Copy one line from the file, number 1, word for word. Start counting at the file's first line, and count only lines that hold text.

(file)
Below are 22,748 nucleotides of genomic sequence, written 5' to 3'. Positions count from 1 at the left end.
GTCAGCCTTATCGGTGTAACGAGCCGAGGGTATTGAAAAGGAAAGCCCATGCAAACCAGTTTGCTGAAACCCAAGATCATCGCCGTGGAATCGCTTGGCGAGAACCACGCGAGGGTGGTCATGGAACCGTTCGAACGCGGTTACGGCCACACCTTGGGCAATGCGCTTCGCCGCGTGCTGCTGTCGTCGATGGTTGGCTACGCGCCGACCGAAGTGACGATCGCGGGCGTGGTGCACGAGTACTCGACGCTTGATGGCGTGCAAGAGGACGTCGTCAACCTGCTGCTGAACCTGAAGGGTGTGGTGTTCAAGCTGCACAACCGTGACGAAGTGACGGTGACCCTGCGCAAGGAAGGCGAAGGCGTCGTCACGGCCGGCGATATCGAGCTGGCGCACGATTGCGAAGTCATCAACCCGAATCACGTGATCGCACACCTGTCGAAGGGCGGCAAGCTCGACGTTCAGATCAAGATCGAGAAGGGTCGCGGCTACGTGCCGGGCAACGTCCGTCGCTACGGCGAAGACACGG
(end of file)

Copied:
Below are 22,748 nucleotides of genomic sequence, written 5' to 3'. Positions count from 1 at the left end.